When evil gains power it NEVER brings people together. It NEVER strengthens the bonds of affection between people. ALWAYS, it destroys individuality and divides people into groups. Groups are more easily controlled to enhance the power of evil. We see the power of isolation clearly illustrated in the rise of the Nazis in Germany. Sometimes however, we voluntarily pursue isolation in our own lives, perhaps not understanding the danger … that isolation can cause love to fade.
Yad Vashem is a museum in Israel dedicated to the remembrance of the Holocaust victims and the heroes who tried to save them. The museum traces the efforts of the Nazis to exterminate Jews, from their rise to power in 1933 to the liberation of the concentration camps, to the struggle for the founding of the State of Israel.
On a visit to the museum recently one question puzzled me: While we know that the Nazis were pure evil, how is it that a nation of 67 million allowed this to happen? Are the Germans less loving than other people? My mother was German. I have met many wonderful Germans in my life. I cannot believe anything inherent in the German people led to the Holocaust and besides, other nationalities cooperated willingly in the horror.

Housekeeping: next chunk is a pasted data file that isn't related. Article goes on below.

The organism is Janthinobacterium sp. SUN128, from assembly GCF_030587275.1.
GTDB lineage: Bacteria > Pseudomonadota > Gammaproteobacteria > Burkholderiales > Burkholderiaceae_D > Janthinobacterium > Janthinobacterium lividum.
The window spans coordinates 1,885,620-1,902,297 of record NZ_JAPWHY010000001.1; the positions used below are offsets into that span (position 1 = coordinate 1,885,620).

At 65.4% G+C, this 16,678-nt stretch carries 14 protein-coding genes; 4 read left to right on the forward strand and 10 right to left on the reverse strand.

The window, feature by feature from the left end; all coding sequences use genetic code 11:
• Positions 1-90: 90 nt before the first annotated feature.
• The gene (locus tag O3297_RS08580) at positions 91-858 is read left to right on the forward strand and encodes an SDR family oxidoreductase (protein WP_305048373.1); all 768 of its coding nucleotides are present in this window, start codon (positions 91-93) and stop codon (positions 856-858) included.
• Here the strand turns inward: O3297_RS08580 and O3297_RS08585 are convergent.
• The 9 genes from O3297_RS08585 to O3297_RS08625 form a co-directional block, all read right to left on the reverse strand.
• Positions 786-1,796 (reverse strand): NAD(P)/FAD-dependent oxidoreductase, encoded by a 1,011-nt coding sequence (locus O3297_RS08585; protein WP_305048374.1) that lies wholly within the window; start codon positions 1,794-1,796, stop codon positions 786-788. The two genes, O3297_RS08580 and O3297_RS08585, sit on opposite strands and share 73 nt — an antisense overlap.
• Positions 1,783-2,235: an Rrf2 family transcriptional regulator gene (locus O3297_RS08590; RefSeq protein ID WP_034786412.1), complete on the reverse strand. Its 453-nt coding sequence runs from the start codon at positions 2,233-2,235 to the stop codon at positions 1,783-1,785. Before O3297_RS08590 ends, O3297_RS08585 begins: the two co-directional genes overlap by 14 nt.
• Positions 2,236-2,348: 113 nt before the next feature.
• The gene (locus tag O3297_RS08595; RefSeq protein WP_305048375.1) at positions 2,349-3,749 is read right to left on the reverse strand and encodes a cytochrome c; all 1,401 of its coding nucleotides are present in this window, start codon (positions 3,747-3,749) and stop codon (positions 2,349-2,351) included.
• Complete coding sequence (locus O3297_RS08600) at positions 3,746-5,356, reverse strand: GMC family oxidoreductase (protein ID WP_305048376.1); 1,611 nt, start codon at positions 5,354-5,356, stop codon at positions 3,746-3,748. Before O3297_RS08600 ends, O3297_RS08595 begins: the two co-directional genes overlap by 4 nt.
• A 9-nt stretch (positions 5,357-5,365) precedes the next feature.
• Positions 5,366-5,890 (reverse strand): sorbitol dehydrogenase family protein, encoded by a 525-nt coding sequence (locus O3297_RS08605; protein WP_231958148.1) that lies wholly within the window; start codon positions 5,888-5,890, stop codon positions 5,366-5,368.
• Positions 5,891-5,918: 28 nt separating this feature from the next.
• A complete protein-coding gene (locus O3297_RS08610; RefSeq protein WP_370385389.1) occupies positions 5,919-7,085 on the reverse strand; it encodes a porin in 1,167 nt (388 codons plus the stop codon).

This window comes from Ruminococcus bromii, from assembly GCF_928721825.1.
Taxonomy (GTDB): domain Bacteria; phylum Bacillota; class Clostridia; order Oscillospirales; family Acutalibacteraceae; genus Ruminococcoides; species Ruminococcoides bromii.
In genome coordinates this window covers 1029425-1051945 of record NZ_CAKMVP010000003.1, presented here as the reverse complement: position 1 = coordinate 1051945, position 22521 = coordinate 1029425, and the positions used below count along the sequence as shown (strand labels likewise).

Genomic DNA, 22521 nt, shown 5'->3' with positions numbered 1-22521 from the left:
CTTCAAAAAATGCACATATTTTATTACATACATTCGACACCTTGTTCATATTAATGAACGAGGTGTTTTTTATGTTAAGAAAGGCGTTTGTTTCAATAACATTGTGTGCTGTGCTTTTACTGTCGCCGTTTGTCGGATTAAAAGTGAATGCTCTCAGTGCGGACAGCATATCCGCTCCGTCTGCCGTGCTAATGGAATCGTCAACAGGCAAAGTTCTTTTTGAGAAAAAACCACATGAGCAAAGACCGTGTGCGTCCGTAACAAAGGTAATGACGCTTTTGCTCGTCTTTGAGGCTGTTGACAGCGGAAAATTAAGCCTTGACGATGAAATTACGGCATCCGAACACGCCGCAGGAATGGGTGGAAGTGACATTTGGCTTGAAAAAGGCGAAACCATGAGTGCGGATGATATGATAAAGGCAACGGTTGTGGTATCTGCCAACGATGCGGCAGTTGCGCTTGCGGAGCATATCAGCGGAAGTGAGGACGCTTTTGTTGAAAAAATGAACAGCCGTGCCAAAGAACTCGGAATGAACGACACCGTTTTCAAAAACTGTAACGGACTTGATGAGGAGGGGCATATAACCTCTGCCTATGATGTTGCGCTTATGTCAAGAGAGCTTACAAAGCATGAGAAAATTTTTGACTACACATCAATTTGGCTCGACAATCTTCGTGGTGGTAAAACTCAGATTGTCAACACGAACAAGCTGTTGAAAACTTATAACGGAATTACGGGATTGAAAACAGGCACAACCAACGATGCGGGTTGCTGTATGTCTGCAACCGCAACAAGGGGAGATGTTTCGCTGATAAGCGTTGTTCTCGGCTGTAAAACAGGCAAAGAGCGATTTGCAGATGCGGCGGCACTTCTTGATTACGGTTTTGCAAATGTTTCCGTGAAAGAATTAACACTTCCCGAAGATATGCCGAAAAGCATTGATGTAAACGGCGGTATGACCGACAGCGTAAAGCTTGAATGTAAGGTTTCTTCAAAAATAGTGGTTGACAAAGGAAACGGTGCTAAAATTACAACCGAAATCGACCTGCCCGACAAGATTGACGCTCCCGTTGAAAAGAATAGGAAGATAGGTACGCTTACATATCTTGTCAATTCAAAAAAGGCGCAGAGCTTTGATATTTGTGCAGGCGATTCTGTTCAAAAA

A scripture that seemed to apply came to mind: “When iniquity abounds, the love of many shall grow cold” (Matt. 24:12 )
In the years following their defeat in WW1, there was high political and economic instability in Germany, along with high rates of unemployment and the rise of extreme left and right wing movements. After the Nazis rose to power in 1933, they quickly transformed Germany into a totalitarian state, meaning no individual freedom was permitted. New organizations were formed for all Germans including schoolchildren. The Nazi state sought to create an atmosphere of belonging and common purpose for all Germans, but one in which Jews and others who did not belong were pushed out and isolated.
There were about 525,000 Jews living in Germany in 1933. They had become part of German society, were generally well accepted and certainly not hated. Decades earlier, Bismarck himself attended the opening of a famous synagogue, giving the Jews his stamp of approval.
A boycott against Jewish business began in April of 1933. Laws were passed that removed Jews from most areas of life, such as the public service, arts and culture, the media and press. In 1935, the infamous Nuremberg Laws were passed which defined Jews as a separate race. Jews henceforth could not belong to German society or be citizens of the German state IN ANY WAY.
Germans did not protest the persecution of the Jews. When Jews lost their jobs, Germans were happy to fill them. Jewish businesses and property became available at low prices. In the schools, Jews were increasingly subjected to verbal and physical abuse from classmates and teachers. Not all Germans immediately complied with the new Nazi “standards”. Dissent of course was not permitted.
The Nazi Teachers’ Association wrote that German youth would no longer be confronted with the “random formation of opinion”. Everything they learned “must be shown to be correct according to the principles of National Socialist ideology”.